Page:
Walter Dalton has helped the Democrats hold on to the lieutenant governor's office.
Dalton, a 59-year-old state senator from Rutherfordton, defeated Republican candidate Robert Pittenger, 60, and Libertarian candidate Philip Rhodes on Tuesday night to replace Bev Perdue as the state's No. 2 executive.
In unofficial results, Dalton captured nearly 51 percent of the vote. Pittenger had 46 percent of the vote. Libertarian Philip Rhodes, 35, of Chapel Hill, had 3 percent of the vote.
The race was widely considered a referendum on the performance of the Democrats and Perdue's eight years in office. Perdue, who won the governor's race, was barred from seeking a third term.
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Pittenger, a Charlotte Republican, resigned his Senate seat in May to focus on the campaign.
The lieutenant governor holds executive and legislative authority. The post is first in line to succeed the governor if that position becomes vacant. The lieutenant governor holds the title of president of the N.C. Senate but votes only to break ties.
In other executive branch races, Democrats won or held leads in six of eight Council of State races Tuesday night, riding a wave of Democratic support in early voting across North Carolina.
Council of State members decide a variety of issues most often related to state assets. The council includes attorney general, auditor, secretary of state, treasurer, labor commissioner, insurance commissioner, agriculture commissioner and superintendent of public instruction.
Incumbent Republicans led the labor commissioner and agricultural commissioner races.
Democratic Attorney General Roy Cooper secured a third four-year term on Tuesday night by defeating Republican Bob Crumley to continue as North Carolina's top law-enforcement officer.
The unofficial results Tuesday night, with 65 percent of precincts reporting, showed Cooper with 61 percent of the vote to just over 39 percent for Crumley.
Cooper, 51, is a former state legislator from Rocky Mount who ran for re-election instead of mounting a bid for governor as had his two predecessors because he said he had “so many issues to tackle.” He focused his campaign largely on his record during the past eight years.
Crumley, also 51 and a law firm executive from Asheboro, has been involved in Republican campaigns since the 1970s, and he launched an unsuccessful bid for the state Senate in 2002.
Cooper pointed to his record during the past eight years, saying he fought meth labs, sued to protect North Carolina from out-of-state polluters and worked to keep the state's children safe from Internet predators.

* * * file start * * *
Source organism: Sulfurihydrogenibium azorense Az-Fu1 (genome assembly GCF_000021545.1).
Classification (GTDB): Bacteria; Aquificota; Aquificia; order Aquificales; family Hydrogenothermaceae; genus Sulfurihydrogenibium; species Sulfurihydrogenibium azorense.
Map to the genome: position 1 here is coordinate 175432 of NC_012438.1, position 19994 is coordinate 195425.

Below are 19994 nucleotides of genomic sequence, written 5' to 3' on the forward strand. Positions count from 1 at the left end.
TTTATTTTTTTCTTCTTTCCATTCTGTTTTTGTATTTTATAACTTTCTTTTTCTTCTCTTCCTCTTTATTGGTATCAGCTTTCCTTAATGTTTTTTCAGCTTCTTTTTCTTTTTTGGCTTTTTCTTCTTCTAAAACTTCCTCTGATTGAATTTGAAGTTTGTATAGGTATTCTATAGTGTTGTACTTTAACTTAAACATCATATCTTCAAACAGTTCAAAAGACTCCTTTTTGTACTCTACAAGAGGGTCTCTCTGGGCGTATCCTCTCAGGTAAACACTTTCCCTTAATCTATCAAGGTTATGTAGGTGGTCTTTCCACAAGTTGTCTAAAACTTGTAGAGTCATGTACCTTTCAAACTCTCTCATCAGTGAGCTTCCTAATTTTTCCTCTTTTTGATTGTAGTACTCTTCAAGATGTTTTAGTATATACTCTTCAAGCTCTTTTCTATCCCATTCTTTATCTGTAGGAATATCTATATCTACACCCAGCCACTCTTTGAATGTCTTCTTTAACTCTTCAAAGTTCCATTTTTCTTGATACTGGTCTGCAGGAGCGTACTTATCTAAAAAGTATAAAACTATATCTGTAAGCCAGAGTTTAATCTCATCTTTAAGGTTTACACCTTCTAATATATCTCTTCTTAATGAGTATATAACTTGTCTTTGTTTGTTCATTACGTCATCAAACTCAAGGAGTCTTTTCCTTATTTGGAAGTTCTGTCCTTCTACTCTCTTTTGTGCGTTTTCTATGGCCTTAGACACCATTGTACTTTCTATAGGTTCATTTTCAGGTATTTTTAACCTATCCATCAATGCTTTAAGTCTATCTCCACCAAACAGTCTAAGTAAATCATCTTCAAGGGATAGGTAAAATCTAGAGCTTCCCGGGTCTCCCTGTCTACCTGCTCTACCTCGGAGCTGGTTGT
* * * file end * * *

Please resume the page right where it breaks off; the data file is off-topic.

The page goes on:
But his most publicized act during his latest term came in April 2007, when he tossed out the remaining charges against three Duke University lacrosse players falsely accused of rape. In declaring them innocent, he said at the time that no DNA supported the woman's story.
In the state auditor's race, Democrat Beth Wood of Raleigh had 53 percent of the vote, while incumbent Republican Leslie Merritt, 56, of Zebulon had 47 percent. Wood, 54, worked in the auditor's office for 10 years.
The auditor's office oversees how state government and nonprofit groups operate and spend public money.
Secretary of State
Democratic Secretary of State Elaine Marshall, 62, of Lillington had the largest lead in all of the Council of State races in her re-election bid, holding 57 percent of the vote in a race with Republican real estate lawyer and broker Jack Sawyer, 36, of Mebane. The job includes enforcing ethics rules, overseeing legislative lobbyists, investigating securities fraud and cracking down on copyright infringement.
Democrat Janet Cowell, 40, of Raleigh, led Republican Bill Daughtridge, 55, of Rocky Mount in the race for treasurer, capturing 53 percent of the vote to nearly 47 percent for her opponent, with nearly 84 percent of precincts reporting. With Richard Moore leaving office in January after eight years and a failed bid for governor, the winner will have to quickly deal with the loss of at least $6 billion in the state's public pension funds, hit hard by falling prices on the stock market.
Cowell, of Raleigh, earned a master's degree from the Wharton School of Business. She is currently a business consultant and a state senator. Cowell said she would consult with investment professionals who manage large pension funds.
Daughtridge, who is from Rocky Mount, has been in the state House since 2002. He earned a master's degree in business at UNC Chapel Hill. Daughtridge has focused his campaign on his intent to form a long-term infrastructure plan for the state.
There will also be a new insurance commissioner with Jim Long stepping down after 24 years. Democrat Wayne Goodwin, 41, of Rockingham and Raleigh, had 51 percent of the vote in a three-way race with Republican John Odom, 61, of Raleigh, and Libertarian Mark McMains, 46, of Fuquay-Varina.
The winner will confront preserving the plan N.C. created to insure coastal property.
Agriculture Commissioner Steve Troxler, 56, a Republican and a Guilford County farmer, had 52 percent of the vote in the race against Democrat James Ronald “Ronnie” Ansley, 46, who grows trees in Pamlico and Wake counties.
Troxler has concentrated on food safety since becoming head cheerleader for the state's $70 billion agribusiness industry in 2005. Ansley said he would focus on developing the state's biofuels industry using woody plants instead of corn and soybeans.
Superintendent of Public Instruction
In the race for superintendent of public instruction, Democratic incumbent June Atkinson, 60, of Raleigh and Cary, led Republican Richard Morgan, 56, a former House co-speaker from Moore County.
Atkinson had 53 percent of the vote, compared to nearly 47 percent for Morgan.
Atkinson's office has virtually no power or management duties, but Atkinson has seen her role as discussing ways to improve education.